“There’s language there that suggests that it’s possible that the mines could reopen, and if so, who’s available? They need to know that,” Godby said. “... Over two months have gone by (since the mine closures) and you need three things to open those mines — you need financing, you need permitting approval and you need people.”

The letter from Blackjewel gave workers a deadline of Sept. 19 to respond.

If workers do not reply by that time, the company “will assume that you have voluntarily departed from the company, abandoned your position with the company, or have resigned,” Blackjewel stated in the letter.

“At this point, if Blackjewel or Contura don’t rehire people, it’s another PR black eye for a company that has already poked itself in the eye a few times,” said Clark Williams-Derry, director of energy finance at the Sightline Institute, an environmental think tank based in Seattle.

It is also unclear if Blackjewel intends to rehire for mining or reclamation work, he added. What’s more, the letter lacks explicit commitment to full-time or long-term employment.

“There’s a risk of it being yet another false hope,” Williams-Derry said.

Contura still holds the permits to the mines and remains responsible for future reclamation obligations. The company has stated multiple times it remains committed to fulfilling the forthcoming reclamation liabilities.

Blackjewel did not return multiple requests for comment.

Volatile times

Without any workers or funding, the fourth- and sixth-largest producing coal mines in the country, which produced over 34 million tons of coal in 2018, stopped producing coal on July 1.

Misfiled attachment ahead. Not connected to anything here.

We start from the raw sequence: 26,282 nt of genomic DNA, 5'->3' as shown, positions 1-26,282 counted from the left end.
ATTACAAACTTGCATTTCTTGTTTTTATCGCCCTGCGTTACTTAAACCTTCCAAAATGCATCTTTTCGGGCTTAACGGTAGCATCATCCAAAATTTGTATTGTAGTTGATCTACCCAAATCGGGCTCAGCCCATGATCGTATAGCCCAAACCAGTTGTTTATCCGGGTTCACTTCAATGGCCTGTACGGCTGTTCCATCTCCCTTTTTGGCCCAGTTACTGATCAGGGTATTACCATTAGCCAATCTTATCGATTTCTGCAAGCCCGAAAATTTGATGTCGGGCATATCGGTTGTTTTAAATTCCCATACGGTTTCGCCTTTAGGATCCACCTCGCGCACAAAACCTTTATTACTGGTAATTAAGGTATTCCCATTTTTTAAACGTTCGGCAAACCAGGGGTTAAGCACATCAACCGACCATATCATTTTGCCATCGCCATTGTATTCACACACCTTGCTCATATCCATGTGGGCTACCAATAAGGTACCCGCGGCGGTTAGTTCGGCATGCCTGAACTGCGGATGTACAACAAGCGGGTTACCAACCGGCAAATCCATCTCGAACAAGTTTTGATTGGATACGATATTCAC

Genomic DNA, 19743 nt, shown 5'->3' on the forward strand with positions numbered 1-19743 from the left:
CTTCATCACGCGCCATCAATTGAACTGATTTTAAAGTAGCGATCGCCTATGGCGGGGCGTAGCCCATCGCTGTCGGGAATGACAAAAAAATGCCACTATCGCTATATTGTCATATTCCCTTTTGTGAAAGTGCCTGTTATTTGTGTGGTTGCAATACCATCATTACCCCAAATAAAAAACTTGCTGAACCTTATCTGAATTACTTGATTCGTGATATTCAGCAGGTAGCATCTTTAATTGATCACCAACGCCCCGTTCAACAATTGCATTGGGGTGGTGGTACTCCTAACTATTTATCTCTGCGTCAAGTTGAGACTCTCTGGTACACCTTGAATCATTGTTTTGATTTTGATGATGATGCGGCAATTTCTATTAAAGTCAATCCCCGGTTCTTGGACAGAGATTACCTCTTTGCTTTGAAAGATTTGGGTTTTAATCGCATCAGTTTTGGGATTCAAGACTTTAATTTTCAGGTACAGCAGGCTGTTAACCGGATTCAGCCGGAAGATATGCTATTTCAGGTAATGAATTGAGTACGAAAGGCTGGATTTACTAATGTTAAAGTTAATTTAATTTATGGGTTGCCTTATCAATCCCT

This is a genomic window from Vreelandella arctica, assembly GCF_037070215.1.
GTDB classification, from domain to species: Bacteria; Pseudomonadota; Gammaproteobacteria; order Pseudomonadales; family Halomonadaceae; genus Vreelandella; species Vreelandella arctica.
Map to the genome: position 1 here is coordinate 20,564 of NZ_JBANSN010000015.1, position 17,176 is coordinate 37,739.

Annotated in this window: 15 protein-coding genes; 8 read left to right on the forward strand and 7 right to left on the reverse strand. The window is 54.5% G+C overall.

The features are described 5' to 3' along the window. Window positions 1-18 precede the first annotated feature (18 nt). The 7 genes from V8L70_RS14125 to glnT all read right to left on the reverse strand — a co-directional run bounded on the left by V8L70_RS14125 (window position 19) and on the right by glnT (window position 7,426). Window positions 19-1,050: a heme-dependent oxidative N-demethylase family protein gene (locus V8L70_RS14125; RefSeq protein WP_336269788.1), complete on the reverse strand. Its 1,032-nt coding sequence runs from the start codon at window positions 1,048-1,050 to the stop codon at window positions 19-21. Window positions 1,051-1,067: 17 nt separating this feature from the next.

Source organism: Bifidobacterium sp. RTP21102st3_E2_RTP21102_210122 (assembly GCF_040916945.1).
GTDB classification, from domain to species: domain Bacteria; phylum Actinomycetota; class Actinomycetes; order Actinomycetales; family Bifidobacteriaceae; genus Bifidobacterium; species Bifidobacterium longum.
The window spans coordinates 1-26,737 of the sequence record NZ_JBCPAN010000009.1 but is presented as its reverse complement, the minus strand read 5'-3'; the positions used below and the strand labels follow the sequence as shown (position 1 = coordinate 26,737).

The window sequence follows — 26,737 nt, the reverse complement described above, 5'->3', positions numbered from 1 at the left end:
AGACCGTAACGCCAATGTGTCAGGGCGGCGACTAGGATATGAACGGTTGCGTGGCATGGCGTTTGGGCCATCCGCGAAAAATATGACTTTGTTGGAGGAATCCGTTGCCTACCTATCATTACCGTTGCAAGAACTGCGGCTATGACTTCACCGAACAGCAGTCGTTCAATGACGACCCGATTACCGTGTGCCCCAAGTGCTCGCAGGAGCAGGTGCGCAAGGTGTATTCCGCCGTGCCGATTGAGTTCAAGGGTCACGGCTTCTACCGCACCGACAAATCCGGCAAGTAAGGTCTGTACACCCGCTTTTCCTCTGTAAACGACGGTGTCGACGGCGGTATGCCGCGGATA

At the time of filing for bankruptcy, Blackjewel owed over $146 million in unpaid taxes. It also owed Wyoming workers over $700,000 in unpaid wages and $900,000 in retirement funds.

After several attempts to obtain debtor-in-possession, or interim, funding to keep the mines operational, the company pivoted and placed the mines on auction to the highest bidder.

Bankruptcy law often subordinates debt owed to workers over more senior creditors. Even if a sale fetches cash to repay the company’s creditors, workers often see few of their debts recompensed.

Blackjewel is the sixth coal producer in Wyoming to file for bankruptcy since 2015. The majority are concentrated in the state’s lucrative Powder River Basin, a region that generated about 40 percent of the country’s coal for power generation last year.

But times have changed, as coal’s once-stable customer base has branched out to cheaper natural gas and renewable energy. According to the Energy Information Administration, coal consumption projections for this year have been revised to account for declines in demand.

None of the Powder River Basin coal companies had shut down production or furloughed hundreds of workers during bankruptcy proceedings until Blackjewel.

“Some would argue employees are the most valuable asset that a company has and in this bankruptcy the employees have been left totally in the dark,” Godby said. “It’s in the eye of the beholder, but they have really not been well taken care of in this bankruptcy. In many cases they have sounded like an afterthought.”


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Energy and Natural Resources Reporter

Camille Erickson covers the state's energy industries. She received her master's degree at Northwestern University's Medill School of Journalism. Before moving to Casper in 2019, she reported on business and labor in Minneapolis, Chicago and Washington.